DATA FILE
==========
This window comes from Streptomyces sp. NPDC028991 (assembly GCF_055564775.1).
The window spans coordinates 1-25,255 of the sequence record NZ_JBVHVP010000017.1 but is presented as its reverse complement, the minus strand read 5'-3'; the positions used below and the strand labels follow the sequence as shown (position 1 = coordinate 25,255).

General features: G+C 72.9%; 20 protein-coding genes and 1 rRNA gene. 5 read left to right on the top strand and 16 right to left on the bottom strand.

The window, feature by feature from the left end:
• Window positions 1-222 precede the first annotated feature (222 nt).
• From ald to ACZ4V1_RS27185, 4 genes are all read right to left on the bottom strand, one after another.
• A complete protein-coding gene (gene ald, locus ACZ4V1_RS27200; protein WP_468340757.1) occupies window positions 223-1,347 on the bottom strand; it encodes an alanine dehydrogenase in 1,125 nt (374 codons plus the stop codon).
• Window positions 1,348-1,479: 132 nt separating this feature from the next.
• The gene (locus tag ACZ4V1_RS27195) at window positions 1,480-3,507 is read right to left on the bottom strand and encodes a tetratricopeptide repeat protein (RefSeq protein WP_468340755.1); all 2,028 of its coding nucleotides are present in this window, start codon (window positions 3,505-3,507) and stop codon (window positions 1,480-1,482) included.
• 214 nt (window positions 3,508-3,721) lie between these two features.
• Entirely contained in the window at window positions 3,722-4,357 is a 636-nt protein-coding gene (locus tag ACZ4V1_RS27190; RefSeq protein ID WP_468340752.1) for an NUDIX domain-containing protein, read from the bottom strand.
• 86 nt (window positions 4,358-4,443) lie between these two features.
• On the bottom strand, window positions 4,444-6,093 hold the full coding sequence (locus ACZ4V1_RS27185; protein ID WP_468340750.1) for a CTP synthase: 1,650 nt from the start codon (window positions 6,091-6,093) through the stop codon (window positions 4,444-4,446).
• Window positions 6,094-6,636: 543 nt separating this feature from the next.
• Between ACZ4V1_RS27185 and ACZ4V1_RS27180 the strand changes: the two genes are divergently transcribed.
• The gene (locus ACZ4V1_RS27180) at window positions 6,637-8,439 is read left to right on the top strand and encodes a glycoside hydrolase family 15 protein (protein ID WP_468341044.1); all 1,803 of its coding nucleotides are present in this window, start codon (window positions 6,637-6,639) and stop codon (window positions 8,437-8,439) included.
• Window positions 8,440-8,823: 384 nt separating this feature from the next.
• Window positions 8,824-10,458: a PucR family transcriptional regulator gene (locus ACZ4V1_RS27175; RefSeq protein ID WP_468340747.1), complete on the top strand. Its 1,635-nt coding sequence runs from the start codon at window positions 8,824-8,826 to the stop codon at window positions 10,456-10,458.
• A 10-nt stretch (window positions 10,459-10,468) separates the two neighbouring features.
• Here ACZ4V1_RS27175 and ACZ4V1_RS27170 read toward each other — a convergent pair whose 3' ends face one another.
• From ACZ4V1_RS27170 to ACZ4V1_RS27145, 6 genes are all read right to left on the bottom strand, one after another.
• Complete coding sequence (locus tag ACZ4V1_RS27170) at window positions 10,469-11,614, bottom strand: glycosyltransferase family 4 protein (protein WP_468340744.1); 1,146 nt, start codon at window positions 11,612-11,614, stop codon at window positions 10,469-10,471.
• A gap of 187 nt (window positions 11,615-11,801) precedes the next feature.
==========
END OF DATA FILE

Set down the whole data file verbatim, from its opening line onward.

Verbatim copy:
This window comes from Streptomyces sp. NPDC028991 (assembly GCF_055564775.1).
The window spans coordinates 1-25,255 of the sequence record NZ_JBVHVP010000017.1 but is presented as its reverse complement, the minus strand read 5'-3'; the positions used below and the strand labels follow the sequence as shown (position 1 = coordinate 25,255).

General features: G+C 72.9%; 20 protein-coding genes and 1 rRNA gene. 5 read left to right on the top strand and 16 right to left on the bottom strand.

The window, feature by feature from the left end:
• Window positions 1-222 precede the first annotated feature (222 nt).
• From ald to ACZ4V1_RS27185, 4 genes are all read right to left on the bottom strand, one after another.
• A complete protein-coding gene (gene ald, locus ACZ4V1_RS27200; protein WP_468340757.1) occupies window positions 223-1,347 on the bottom strand; it encodes an alanine dehydrogenase in 1,125 nt (374 codons plus the stop codon).
• Window positions 1,348-1,479: 132 nt separating this feature from the next.
• The gene (locus tag ACZ4V1_RS27195) at window positions 1,480-3,507 is read right to left on the bottom strand and encodes a tetratricopeptide repeat protein (RefSeq protein WP_468340755.1); all 2,028 of its coding nucleotides are present in this window, start codon (window positions 3,505-3,507) and stop codon (window positions 1,480-1,482) included.
• 214 nt (window positions 3,508-3,721) lie between these two features.
• Entirely contained in the window at window positions 3,722-4,357 is a 636-nt protein-coding gene (locus tag ACZ4V1_RS27190; RefSeq protein ID WP_468340752.1) for an NUDIX domain-containing protein, read from the bottom strand.
• 86 nt (window positions 4,358-4,443) lie between these two features.
• On the bottom strand, window positions 4,444-6,093 hold the full coding sequence (locus ACZ4V1_RS27185; protein ID WP_468340750.1) for a CTP synthase: 1,650 nt from the start codon (window positions 6,091-6,093) through the stop codon (window positions 4,444-4,446).
• Window positions 6,094-6,636: 543 nt separating this feature from the next.
• Between ACZ4V1_RS27185 and ACZ4V1_RS27180 the strand changes: the two genes are divergently transcribed.
• The gene (locus ACZ4V1_RS27180) at window positions 6,637-8,439 is read left to right on the top strand and encodes a glycoside hydrolase family 15 protein (protein ID WP_468341044.1); all 1,803 of its coding nucleotides are present in this window, start codon (window positions 6,637-6,639) and stop codon (window positions 8,437-8,439) included.
• Window positions 8,440-8,823: 384 nt separating this feature from the next.
• Window positions 8,824-10,458: a PucR family transcriptional regulator gene (locus ACZ4V1_RS27175; RefSeq protein ID WP_468340747.1), complete on the top strand. Its 1,635-nt coding sequence runs from the start codon at window positions 8,824-8,826 to the stop codon at window positions 10,456-10,458.
• A 10-nt stretch (window positions 10,459-10,468) separates the two neighbouring features.
• Here ACZ4V1_RS27175 and ACZ4V1_RS27170 read toward each other — a convergent pair whose 3' ends face one another.
• From ACZ4V1_RS27170 to ACZ4V1_RS27145, 6 genes are all read right to left on the bottom strand, one after another.
• Complete coding sequence (locus tag ACZ4V1_RS27170) at window positions 10,469-11,614, bottom strand: glycosyltransferase family 4 protein (protein WP_468340744.1); 1,146 nt, start codon at window positions 11,612-11,614, stop codon at window positions 10,469-10,471.
• A gap of 187 nt (window positions 11,615-11,801) precedes the next feature.